UK extradition arrangements – human rights abuses and hypocrisy

18 October 2011

Today Liberty rejected the main conclusions of the Scott Baker review of extradition laws. The review, which reported today, states that a new ‘forum’ rule - which means that the accused should be tried in the UK if the crime was committed here - is not necessary.

It also concludes that the law should not be changed to require that a basic case is made out in a UK court before extradition. In addition the much-criticised European Arrest Warrant is broadly accepted as sound.

The human rights group has called on the Coalition to ignore these conclusions - both Coalition party leaders have strongly criticised extradition laws in opposition. In 2009 the now Deputy Prime Minister Nick Clegg said that the extradition of Gary McKinnon would amount to ‘a travesty of justice’. As leader of the opposition David Cameron said that the possibility that McKinnon could be extradited raised ‘serious questions about the workings of the Extradition Act’.

A ComRes poll of MPs for Liberty in September 2010 found that 83% of those surveyed agreed or agreed strongly that the forum bar should be introduced. 66% of those polled also agreed or agreed strongly that extradition should only occur if the requesting country first provides evidence in a UK court.

Shami Chakrabarti, director of Liberty, said:

"We don't just disagree with this review but are completely baffled by it. This is not a Court Judgment merely policy advice and Government cannot abdicate its responsibility to honour the promises of both Coalition parties in opposition. 

"Britain's rotten extradition system stinks of human rights abuse and rank hypocrisy. It's time we stopped parcelling people off around the world like excess baggage and remembered the duty of all Governments to protect their people and treat them fairly."

Under the Extradition Act 2003 arrangements are in place with all EU countries, the US and 23 others including Azerbaijan, Georgia, Moldova, the Russian Federation and Turkey. However as the Alexander Litvinenko case shows not all countries that British citizens could be extradited to will reciprocate. Last month during the Prime Minister’s visit to Russia, he and President Medvedev said publicly they had agreed to disagree about the UK’s attempt to extradite Andrei Lugovoi - who is suspected of Litvinenko’s murder. Medvedev also stated: ‘You have to learn to respect our legal framework. I would like to remind you article 65 of the Russian constitution says a Russian citizen can't be extradited for legal proceedings. We should understand it and respect it.’

Contact: Liberty press office on 020 7378 3656 or 07973 831128

NOTES TO EDITORS

1. Liberty’s Extradition Watch campaign demands:

- That a person should not be sent to stand trial in a foreign court without a basic case being presented in a British court;

- If the crime is alleged to have occurred in whole or part in the UK, then extradition should not occur if a British court decides it is not in the interests of justice to extradite;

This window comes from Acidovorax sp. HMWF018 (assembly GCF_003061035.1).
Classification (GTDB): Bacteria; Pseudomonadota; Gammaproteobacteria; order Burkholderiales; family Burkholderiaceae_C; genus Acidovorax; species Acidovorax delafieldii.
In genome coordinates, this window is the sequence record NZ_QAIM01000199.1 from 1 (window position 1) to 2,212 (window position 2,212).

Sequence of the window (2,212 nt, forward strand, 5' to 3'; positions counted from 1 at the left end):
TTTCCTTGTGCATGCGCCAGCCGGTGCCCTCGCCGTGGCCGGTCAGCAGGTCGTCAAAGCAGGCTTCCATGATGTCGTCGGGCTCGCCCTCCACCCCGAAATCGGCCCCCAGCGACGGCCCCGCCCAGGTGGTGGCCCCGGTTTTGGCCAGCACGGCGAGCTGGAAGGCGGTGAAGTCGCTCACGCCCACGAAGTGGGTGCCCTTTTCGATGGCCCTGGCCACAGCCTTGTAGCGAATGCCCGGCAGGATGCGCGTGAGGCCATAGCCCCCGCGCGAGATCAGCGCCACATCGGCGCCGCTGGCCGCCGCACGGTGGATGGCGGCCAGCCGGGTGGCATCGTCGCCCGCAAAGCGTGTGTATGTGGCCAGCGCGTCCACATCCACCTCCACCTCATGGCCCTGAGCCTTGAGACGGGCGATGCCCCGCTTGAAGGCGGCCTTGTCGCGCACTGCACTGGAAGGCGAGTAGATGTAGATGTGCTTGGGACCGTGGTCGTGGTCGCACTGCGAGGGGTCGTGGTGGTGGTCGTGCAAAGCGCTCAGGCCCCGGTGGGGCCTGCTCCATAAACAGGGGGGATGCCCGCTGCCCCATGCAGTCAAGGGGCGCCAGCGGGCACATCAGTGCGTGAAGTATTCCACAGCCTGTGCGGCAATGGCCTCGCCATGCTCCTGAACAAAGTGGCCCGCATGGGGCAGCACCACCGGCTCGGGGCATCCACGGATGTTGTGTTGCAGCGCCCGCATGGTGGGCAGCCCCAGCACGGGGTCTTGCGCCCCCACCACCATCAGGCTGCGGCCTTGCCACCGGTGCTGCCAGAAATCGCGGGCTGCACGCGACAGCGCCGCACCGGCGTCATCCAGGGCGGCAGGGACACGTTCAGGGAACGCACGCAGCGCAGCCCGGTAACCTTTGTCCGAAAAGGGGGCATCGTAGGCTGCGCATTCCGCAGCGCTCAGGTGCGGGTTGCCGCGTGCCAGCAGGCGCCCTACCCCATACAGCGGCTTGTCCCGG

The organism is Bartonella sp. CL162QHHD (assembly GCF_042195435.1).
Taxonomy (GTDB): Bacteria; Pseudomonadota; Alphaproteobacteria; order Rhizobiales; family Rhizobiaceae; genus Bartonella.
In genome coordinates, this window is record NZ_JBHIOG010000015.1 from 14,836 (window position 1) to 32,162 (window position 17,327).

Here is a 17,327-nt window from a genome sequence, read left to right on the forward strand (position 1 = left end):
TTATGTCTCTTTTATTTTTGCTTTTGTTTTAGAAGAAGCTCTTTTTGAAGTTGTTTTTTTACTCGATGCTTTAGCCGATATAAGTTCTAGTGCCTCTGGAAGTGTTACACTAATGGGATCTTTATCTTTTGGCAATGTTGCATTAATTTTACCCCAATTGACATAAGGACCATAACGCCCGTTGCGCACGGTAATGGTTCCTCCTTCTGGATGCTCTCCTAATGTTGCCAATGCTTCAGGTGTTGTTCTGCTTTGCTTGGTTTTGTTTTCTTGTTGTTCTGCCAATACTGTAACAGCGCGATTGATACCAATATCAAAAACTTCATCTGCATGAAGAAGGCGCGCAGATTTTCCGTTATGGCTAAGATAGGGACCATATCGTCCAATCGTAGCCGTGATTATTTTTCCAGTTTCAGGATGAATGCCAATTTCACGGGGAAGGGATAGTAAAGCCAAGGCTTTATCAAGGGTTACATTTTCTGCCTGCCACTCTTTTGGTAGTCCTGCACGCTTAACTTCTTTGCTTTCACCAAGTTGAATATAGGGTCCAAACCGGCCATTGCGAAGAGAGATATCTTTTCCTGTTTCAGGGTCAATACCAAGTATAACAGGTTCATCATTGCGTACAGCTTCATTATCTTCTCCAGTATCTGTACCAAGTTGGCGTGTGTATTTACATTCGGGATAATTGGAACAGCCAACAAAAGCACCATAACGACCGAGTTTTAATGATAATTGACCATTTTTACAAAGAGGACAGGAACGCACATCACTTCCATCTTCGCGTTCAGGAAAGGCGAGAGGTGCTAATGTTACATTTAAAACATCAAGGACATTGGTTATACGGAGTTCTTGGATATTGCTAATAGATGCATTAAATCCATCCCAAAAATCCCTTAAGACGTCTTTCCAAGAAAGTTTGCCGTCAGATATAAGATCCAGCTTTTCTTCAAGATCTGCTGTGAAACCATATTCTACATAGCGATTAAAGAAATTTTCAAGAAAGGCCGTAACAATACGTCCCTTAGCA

- A person in the UK should not be extradited for something that is not a crime in the UK

- For more information on Liberty’s Extradition Watch campaign please visit Liberty’s website:

http://www.liberty-human-rights.org.uk/issues/extradition/index.shtml

2. The Extradition Act 2003 introduced a two-tier system of extradition depending on the identity of the requesting state. Under the Act, EU Member States who have implemented the Council Framework Decision of 13 June 2002 on the European Arrest Warrant (EAW) and the surrender procedures between Member States are designated for the purposes of extradition by order made under part 1 of the Act. Other territories with which the United Kingdom has extradition relations have been designated by order made under part 2 of the 2003 Act;

3. The European Arrest Warrant (EAW) is based upon the presumption that EU countries all have fair and equal systems of justice which should remove the need for the home nation to scrutinise the fairness of extradition within the EU. This presumption is seriously open to question. Under an EAW a person sought by an EU country can be extradited, even if the extradition offence is not an offence in the United Kingdom, provided it carries a prison term of more than 12 months in the issuing member state. The EAW also abolishes the requirement to provide a prima facie case. This seriously increases the risk of injustice in such cases by removing the power of the High Court and Secretary of State to scrutinise the merits in an individual case.

4. In 2006 amendments were made to the Extradition Act that would allow a UK court to bar extradition on the basis of "forum", giving UK judges greater power to decide on the basis of each individual case whether it is appropriate to order extradition.  Yet, these provisions have never been brought into force.  When the law was introduced as an Opposition amendment in 2006 the previous Government only agreed to it after introducing a ‘killing clause’ – ensuring that the law could not be brought into force unless both Houses of Parliament passed a resolution to do so.  The previous Government never intended to bring it into force - the then Home Secretary the Rt Hon Jon Reid MP was explicit about this when he said: “The Government are not, of course, obliged to bring forward such a resolution, and have no intention of doing so“.  If each House of Parliament passes a resolution to bring the forum amendment into force, then the Home Secretary must make a commencement order. This order must bring the provisions into force within one month of the resolutions being made.